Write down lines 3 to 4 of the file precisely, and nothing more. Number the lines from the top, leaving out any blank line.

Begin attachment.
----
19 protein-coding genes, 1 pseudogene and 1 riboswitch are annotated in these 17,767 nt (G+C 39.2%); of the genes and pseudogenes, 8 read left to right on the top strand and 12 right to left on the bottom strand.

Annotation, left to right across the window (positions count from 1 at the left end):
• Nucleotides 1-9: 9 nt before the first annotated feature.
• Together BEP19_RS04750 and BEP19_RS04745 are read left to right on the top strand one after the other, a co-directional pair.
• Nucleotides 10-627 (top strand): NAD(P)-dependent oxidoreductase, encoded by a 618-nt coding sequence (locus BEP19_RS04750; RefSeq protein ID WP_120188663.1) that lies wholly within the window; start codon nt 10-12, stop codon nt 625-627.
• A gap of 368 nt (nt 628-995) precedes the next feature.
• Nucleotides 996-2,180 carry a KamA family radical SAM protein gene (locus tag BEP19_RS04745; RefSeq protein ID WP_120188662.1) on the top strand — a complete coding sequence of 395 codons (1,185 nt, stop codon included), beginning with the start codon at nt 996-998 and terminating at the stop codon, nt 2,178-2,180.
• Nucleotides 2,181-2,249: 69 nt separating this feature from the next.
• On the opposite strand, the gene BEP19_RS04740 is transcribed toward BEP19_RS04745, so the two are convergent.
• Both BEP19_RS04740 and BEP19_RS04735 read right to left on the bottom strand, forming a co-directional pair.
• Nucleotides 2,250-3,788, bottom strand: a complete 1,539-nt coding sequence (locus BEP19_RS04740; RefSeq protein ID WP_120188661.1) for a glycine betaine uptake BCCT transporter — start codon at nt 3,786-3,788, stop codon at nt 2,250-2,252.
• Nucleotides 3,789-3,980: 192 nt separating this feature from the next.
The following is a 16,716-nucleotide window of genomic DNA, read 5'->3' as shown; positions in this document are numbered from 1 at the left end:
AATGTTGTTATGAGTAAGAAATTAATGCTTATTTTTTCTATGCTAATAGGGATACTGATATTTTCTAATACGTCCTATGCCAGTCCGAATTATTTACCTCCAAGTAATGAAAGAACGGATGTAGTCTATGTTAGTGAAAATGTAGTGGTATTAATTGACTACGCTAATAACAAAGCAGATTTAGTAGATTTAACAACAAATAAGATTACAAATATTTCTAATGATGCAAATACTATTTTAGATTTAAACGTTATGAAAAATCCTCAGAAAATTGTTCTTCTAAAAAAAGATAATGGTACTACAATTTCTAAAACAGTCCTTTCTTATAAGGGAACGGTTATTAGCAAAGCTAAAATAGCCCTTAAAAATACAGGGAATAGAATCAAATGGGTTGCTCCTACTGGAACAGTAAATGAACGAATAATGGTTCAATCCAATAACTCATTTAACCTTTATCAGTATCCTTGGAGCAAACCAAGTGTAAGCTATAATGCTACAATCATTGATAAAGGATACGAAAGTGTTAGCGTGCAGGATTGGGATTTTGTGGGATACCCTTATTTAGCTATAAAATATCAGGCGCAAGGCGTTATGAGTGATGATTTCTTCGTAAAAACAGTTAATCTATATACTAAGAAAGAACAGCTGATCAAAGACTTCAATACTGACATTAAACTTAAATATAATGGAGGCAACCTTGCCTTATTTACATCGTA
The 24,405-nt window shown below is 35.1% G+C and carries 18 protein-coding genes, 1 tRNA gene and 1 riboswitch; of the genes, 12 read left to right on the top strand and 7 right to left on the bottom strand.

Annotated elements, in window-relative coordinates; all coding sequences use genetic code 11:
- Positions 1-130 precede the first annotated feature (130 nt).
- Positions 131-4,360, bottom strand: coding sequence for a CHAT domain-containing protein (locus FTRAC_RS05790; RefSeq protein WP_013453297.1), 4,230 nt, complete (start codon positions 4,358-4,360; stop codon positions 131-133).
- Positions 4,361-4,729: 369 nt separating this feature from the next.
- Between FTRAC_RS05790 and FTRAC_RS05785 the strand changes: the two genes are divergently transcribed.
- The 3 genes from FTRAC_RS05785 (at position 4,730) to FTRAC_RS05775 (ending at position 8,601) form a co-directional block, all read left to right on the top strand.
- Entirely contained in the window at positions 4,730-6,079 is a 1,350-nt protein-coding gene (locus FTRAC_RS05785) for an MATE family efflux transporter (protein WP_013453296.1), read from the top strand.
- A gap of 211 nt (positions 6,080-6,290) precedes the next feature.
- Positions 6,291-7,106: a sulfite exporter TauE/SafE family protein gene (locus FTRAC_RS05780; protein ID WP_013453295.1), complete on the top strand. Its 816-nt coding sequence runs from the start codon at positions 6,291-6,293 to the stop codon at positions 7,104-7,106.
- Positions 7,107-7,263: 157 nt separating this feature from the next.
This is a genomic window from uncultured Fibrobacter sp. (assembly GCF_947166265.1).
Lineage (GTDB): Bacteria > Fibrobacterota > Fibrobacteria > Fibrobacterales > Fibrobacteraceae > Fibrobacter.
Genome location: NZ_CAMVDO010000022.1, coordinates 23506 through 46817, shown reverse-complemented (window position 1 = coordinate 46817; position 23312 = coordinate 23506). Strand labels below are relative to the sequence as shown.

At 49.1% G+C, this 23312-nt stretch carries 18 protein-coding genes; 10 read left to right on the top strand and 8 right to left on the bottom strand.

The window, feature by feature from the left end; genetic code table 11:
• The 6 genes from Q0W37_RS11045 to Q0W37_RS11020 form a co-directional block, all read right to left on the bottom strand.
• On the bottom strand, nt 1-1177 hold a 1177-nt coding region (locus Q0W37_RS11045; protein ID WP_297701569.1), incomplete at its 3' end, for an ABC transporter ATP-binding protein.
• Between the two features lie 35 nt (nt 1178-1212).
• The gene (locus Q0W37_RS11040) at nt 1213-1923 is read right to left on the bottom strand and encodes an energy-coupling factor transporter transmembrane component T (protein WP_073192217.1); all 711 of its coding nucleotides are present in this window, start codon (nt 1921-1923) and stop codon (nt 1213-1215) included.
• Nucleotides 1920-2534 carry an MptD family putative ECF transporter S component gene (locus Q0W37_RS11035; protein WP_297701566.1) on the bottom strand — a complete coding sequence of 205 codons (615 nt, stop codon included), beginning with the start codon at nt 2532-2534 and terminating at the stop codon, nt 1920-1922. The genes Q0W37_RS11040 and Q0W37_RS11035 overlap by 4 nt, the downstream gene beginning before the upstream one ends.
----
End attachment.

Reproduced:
• Nucleotides 1-9: 9 nt before the first annotated feature.
• Together BEP19_RS04750 and BEP19_RS04745 are read left to right on the top strand one after the other, a co-directional pair.